Built by Hyundai for Norwegian firm Westfal-Larsen, the first methanol fueled ocean-going vessel launched in April 2016 from the Hyundai Mipo Dockyard in South Korea. The Lindanger is the first of four vessels to be constructed to DNV GL class. It is a dual-fueled 50,000 dwt tanker and has already been chartered to Waterfront Shipping, a global marine transport firm and a wholly-owned subsidiary of Methanex Corporation, which will also charter one more. Methanex is the world's largest producer of methanol and operates 22 deep sea tankers used for the global transport of methanol.
The other two vessels being constructed to DNV GL class are owned by a joint venture between Marinvest/Skagerack Invest and Waterfront Shipping.
As reported in Maritime Professional, the ship has a MAN designed Hyundai-B&W 6G50ME-9.3 ME-LGI dual-fuel, two-stroke engine. The Lindanger is able to run on a variety of fuels: methanol, fuel oil, marine diesel oil, and gasoil.
The fuel system is rated LFL (Low Flashpoint Liquid). The use of methanol as a fuel will allow ship owners to lessen the environmental impact on the ocean. It will also allow compliance with low sulfur and ECA regulations. Hyundai Mipo states that utilizing methanol will reduce SOx emissions by 95% and NOx emissions by 30% in comparison to traditional marine diesel oil.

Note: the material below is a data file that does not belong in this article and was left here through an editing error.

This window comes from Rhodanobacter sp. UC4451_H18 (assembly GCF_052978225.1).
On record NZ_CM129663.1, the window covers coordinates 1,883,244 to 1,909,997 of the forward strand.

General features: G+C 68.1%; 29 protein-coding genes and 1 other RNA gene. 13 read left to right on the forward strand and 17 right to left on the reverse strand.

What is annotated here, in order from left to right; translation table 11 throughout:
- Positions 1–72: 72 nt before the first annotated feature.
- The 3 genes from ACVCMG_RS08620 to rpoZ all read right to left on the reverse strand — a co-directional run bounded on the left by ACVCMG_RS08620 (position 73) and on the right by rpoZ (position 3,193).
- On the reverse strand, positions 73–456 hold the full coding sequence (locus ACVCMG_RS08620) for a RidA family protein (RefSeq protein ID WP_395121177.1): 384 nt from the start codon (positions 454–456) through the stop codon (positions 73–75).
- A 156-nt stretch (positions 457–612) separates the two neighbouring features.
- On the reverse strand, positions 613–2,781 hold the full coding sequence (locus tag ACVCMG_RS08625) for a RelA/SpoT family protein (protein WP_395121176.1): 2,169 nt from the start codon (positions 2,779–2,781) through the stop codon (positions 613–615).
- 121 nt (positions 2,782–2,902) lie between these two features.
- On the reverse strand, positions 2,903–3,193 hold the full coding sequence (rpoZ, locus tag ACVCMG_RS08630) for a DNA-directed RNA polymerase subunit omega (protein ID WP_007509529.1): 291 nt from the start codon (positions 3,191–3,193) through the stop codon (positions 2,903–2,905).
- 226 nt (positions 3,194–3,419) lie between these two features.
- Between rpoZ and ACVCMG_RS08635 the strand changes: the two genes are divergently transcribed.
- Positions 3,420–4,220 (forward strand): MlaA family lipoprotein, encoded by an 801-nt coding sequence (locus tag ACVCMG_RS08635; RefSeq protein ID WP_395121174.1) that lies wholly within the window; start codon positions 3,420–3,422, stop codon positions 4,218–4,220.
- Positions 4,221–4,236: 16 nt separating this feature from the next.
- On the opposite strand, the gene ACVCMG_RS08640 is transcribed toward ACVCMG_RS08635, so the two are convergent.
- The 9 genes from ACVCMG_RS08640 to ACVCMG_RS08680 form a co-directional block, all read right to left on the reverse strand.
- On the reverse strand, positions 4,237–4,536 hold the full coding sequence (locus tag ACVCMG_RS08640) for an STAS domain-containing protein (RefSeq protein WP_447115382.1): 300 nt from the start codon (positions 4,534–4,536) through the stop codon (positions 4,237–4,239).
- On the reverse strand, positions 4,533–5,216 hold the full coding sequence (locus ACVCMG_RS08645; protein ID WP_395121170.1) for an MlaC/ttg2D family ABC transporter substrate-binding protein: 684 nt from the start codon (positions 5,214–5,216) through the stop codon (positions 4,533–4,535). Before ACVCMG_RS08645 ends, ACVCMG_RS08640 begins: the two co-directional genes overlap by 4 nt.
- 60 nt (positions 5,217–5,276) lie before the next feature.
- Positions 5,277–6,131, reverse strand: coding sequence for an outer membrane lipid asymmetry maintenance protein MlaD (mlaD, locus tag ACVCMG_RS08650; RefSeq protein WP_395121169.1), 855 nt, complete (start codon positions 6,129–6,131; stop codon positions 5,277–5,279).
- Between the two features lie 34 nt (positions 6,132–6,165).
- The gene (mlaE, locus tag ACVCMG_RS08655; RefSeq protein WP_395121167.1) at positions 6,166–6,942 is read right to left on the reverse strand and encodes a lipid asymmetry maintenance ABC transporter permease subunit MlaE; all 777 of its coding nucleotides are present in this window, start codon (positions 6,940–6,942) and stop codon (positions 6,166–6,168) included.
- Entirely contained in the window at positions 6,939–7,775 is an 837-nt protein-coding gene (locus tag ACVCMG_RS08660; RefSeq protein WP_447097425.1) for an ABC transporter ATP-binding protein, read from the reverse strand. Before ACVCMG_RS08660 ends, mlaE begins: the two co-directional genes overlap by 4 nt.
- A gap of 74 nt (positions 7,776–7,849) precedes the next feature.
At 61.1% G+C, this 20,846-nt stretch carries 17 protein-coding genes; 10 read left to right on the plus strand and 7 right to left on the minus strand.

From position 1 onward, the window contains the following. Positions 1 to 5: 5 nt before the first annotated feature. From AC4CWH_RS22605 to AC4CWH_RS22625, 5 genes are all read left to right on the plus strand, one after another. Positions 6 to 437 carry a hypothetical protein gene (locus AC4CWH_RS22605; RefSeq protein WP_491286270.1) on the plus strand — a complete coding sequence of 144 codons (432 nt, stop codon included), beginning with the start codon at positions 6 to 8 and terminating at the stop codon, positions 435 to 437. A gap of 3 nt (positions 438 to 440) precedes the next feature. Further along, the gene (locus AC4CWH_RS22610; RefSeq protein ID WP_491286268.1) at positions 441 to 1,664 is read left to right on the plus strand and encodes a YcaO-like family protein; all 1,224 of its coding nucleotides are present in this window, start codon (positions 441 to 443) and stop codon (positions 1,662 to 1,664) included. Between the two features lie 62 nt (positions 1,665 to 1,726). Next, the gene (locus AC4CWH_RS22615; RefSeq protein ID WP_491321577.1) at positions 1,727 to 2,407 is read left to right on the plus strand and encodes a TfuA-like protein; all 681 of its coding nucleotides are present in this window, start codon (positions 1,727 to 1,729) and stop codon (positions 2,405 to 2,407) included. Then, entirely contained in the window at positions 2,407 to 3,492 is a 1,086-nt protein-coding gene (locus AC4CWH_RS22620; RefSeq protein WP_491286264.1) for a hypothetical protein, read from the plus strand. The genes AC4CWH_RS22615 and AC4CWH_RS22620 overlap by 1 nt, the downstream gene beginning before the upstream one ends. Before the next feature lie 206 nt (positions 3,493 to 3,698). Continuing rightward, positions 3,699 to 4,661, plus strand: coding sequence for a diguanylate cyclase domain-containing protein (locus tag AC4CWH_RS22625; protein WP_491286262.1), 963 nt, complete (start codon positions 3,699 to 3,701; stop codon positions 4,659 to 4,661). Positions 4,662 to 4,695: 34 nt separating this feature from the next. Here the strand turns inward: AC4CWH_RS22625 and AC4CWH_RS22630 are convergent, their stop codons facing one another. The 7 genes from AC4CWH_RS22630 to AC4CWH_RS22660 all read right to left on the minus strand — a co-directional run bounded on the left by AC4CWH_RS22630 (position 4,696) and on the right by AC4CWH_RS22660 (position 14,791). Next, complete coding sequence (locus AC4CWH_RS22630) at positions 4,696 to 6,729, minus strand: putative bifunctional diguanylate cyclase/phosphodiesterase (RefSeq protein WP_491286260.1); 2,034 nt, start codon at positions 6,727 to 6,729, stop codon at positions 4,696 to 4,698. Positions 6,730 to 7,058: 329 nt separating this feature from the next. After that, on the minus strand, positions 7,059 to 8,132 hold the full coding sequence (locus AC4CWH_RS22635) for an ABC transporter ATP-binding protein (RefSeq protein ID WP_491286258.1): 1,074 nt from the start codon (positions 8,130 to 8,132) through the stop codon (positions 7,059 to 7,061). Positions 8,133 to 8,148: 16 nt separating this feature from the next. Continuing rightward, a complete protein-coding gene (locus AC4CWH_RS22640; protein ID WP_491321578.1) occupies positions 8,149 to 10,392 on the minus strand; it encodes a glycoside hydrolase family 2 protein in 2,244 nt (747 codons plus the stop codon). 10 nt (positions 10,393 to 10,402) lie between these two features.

DNV GL (a consulting, testing and certification company specializing in clean energy to safeguard the environment) describes methanol as the fuel of the future: safe, cost-effective and clean-burning. As such, it will ease operating in ECAs (emission control areas) as well as meeting current and future sulfur emissions regulations. In addition to its environmentally friendly profile on the sea, production of methanol can be managed from natural gas or renewable resources like biomass, timber waste, agricultural waste and recycled CO2.
According to Methanex, the cost to build new or to convert vessels to be able to run on methanol is less than other types of fuel conversions. The fuel can be handled with traditional bunkering and storage facilities requiring few modifications. This clear, colorless liquid dissolves in water and biodegrades quickly; negative environmental effects of a spill of methanol would be far lower than from an equivalent oil spill.